Houska v. City of Wahoo

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417 N.W.2d 337 (1988)

227 Neb. 322

Joseph A. HOUSKA, also known as Joe Houska, Jr., and Bernice C. Houska, Husband and Wife, Appellants, v. CITY OF WAHOO, A Municipal Corporation, Appellee.

No. 85-958.

Supreme Court of Nebraska.

January 8, 1988.

*338 James M. Egr of Egr and Birkel, David City, for appellants.

Loren L. Lindahl of Edstrom, Bromm, Lindahl & Wagner, Wahoo, for appellee.


HASTINGS, Chief Justice.

Plaintiffs have appealed the order of the district court which dismissed their petition in condemnation. The court had earlier sustained defendant's demurrer, and the plaintiffs elected to stand on their petition. Although four errors are alleged, plaintiffs simply state that the court was wrong in failing to recognize that it had subject matter jurisdiction because the failure of the plaintiffs to receive notice of the report of appraisers extended the time within which they had to perfect their appeal.

The defendant, City of Wahoo, filed a petition in county court to condemn certain of plaintiffs' property located in and upon Section 26 in Saunders County. Appraisers were appointed, and, following a hearing, they filed a return on August 16, 1985, awarding certain damages to plaintiffs.

The transcript discloses that on October 9, 1985, plaintiffs filed a notice of appeal and bond in the county court. On October 15, 1985, plaintiffs filed a petition in the district court alleging the taking, and praying for damages in a specific amount. In that petition the plaintiffs alleged the amount of the award by the appraisers; the filing of the report of appraisers on August 16, 1985; the fact that the plaintiffs did not receive a copy of the report of appraisers until September 19, 1985; and, because of the failure of the plaintiffs to receive a copy of the award, they were denied the right to appeal within the statutory time limits provided for in Neb.Rev. Stat. § 76-715 (Reissue 1986). The petition itself disclosed a filing stamp by the clerk of the district court dated October 15, 1985.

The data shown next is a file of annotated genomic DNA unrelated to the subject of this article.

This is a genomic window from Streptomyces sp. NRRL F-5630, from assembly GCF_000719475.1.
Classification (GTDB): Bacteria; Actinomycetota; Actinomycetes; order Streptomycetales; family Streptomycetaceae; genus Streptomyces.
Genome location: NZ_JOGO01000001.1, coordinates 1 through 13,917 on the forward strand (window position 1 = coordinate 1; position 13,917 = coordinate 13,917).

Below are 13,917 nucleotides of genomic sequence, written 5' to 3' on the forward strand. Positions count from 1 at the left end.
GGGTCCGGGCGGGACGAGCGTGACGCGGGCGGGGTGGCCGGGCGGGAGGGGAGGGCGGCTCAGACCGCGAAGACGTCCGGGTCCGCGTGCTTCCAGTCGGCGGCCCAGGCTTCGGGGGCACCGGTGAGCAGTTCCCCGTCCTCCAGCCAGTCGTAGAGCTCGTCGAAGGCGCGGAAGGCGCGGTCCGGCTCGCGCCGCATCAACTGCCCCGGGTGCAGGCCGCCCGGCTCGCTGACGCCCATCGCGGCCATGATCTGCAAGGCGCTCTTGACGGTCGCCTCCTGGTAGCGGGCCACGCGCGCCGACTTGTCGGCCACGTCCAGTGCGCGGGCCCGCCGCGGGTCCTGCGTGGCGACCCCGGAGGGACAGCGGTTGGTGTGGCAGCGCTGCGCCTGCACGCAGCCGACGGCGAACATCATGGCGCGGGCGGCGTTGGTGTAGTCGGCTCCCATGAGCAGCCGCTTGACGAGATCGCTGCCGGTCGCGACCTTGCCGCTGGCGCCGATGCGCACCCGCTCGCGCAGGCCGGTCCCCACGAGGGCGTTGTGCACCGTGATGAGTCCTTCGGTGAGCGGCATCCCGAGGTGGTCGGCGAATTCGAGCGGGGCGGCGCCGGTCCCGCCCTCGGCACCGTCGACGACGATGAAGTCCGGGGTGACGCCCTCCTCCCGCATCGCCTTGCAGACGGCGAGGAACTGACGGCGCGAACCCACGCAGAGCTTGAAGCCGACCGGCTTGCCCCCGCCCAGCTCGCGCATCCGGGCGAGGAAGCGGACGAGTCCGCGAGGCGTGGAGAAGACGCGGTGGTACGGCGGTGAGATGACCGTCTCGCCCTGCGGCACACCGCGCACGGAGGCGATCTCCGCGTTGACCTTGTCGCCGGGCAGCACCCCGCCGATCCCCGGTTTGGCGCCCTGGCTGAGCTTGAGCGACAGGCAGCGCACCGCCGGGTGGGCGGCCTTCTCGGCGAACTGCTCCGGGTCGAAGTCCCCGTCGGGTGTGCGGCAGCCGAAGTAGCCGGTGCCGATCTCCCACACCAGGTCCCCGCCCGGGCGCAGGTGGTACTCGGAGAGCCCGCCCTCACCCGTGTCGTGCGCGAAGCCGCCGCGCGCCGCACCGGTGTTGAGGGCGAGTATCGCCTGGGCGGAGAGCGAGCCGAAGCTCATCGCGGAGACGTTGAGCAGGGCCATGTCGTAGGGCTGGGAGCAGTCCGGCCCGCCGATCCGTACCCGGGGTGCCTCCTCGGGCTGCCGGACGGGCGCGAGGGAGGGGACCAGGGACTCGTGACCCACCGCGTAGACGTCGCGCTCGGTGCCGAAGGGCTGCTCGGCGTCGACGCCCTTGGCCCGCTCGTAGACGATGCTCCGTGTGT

The defendant filed a demurrer

for the reason that the Petition and Transcript show that the Court has no subject matter jurisdiction over this action as the Return of Appraisers filed with the Saunders County Court on August 16, 1985, was mailed by the Saunders County Court to the Plaintiffs/Condemnees on August 16, 1985, and the Notice of Appeal by Condemnees was not filed with the Saunders County Court until October 9, 1985, said date being more than thirty days after the Return of Appraisers, contrary to Neb.R.R.S. § 76-715.

The return of appraisers found in the transcript from county court discloses a certificate by the associate county judge that a copy of the report was mailed to plaintiffs on August 16, 1985.

The district court held a hearing on the demurrer, at which it received evidence. As a part of the testimony received at that hearing, plaintiffs testified that they did not in fact receive any notice of the filing of the report of appraisers until September 19, 1985.